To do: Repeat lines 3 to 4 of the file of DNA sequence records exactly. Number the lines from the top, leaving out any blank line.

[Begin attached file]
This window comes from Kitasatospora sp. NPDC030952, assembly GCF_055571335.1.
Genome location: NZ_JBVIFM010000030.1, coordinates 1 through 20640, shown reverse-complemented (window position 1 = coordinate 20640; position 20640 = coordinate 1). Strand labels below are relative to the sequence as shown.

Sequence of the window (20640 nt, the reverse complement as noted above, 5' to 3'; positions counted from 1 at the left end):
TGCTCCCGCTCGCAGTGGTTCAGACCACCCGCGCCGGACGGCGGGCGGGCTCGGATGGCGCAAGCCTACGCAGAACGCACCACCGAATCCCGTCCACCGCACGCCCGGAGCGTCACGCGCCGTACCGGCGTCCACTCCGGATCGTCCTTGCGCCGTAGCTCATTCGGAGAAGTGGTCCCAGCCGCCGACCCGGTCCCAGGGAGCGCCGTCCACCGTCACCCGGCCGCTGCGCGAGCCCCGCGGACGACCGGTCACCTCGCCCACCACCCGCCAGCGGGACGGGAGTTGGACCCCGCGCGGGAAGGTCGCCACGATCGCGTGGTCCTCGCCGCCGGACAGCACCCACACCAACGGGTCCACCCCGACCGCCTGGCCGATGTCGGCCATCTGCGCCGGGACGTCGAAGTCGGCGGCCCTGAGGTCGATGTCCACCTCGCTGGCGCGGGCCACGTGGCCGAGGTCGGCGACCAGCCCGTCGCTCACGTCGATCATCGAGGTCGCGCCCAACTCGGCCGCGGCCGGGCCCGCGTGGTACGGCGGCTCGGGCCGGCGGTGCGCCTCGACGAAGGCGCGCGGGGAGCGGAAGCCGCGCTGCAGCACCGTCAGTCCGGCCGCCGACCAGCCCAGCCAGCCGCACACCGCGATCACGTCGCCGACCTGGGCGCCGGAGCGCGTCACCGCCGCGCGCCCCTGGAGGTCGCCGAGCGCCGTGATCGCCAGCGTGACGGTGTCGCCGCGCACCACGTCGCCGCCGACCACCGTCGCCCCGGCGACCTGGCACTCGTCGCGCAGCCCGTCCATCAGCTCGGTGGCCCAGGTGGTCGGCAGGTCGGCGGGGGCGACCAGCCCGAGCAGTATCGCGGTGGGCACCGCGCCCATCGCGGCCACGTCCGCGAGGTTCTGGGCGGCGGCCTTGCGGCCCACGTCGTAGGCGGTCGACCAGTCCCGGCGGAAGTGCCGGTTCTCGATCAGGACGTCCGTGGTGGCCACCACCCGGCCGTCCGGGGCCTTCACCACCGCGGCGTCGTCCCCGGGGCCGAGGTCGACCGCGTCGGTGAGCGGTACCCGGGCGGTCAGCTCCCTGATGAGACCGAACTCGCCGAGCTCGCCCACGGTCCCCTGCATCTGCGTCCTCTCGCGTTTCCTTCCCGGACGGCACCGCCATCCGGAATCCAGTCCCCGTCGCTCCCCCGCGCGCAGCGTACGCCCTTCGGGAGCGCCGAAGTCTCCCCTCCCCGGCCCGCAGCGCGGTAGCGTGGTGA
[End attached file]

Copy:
Sequence of the window (20640 nt, the reverse complement as noted above, 5' to 3'; positions counted from 1 at the left end):
TGCTCCCGCTCGCAGTGGTTCAGACCACCCGCGCCGGACGGCGGGCGGGCTCGGATGGCGCAAGCCTACGCAGAACGCACCACCGAATCCCGTCCACCGCACGCCCGGAGCGTCACGCGCCGTACCGGCGTCCACTCCGGATCGTCCTTGCGCCGTAGCTCATTCGGAGAAGTGGTCCCAGCCGCCGACCCGGTCCCAGGGAGCGCCGTCCACCGTCACCCGGCCGCTGCGCGAGCCCCGCGGACGACCGGTCACCTCGCCCACCACCCGCCAGCGGGACGGGAGTTGGACCCCGCGCGGGAAGGTCGCCACGATCGCGTGGTCCTCGCCGCCGGACAGCACCCACACCAACGGGTCCACCCCGACCGCCTGGCCGATGTCGGCCATCTGCGCCGGGACGTCGAAGTCGGCGGCCCTGAGGTCGATGTCCACCTCGCTGGCGCGGGCCACGTGGCCGAGGTCGGCGACCAGCCCGTCGCTCACGTCGATCATCGAGGTCGCGCCCAACTCGGCCGCGGCCGGGCCCGCGTGGTACGGCGGCTCGGGCCGGCGGTGCGCCTCGACGAAGGCGCGCGGGGAGCGGAAGCCGCGCTGCAGCACCGTCAGTCCGGCCGCCGACCAGCCCAGCCAGCCGCACACCGCGATCACGTCGCCGACCTGGGCGCCGGAGCGCGTCACCGCCGCGCGCCCCTGGAGGTCGCCGAGCGCCGTGATCGCCAGCGTGACGGTGTCGCCGCGCACCACGTCGCCGCCGACCACCGTCGCCCCGGCGACCTGGCACTCGTCGCGCAGCCCGTCCATCAGCTCGGTGGCCCAGGTGGTCGGCAGGTCGGCGGGGGCGACCAGCCCGAGCAGTATCGCGGTGGGCACCGCGCCCATCGCGGCCACGTCCGCGAGGTTCTGGGCGGCGGCCTTGCGGCCCACGTCGTAGGCGGTCGACCAGTCCCGGCGGAAGTGCCGGTTCTCGATCAGGACGTCCGTGGTGGCCACCACCCGGCCGTCCGGGGCCTTCACCACCGCGGCGTCGTCCCCGGGGCCGAGGTCGACCGCGTCGGTGAGCGGTACCCGGGCGGTCAGCTCCCTGATGAGACCGAACTCGCCGAGCTCGCCCACGGTCCCCTGCATCTGCGTCCTCTCGCGTTTCCTTCCCGGACGGCACCGCCATCCGGAATCCAGTCCCCGTCGCTCCCCCGCGCGCAGCGTACGCCCTTCGGGAGCGCCGAAGTCTCCCCTCCCCGGCCCGCAGCGCGGTAGCGTGGTGA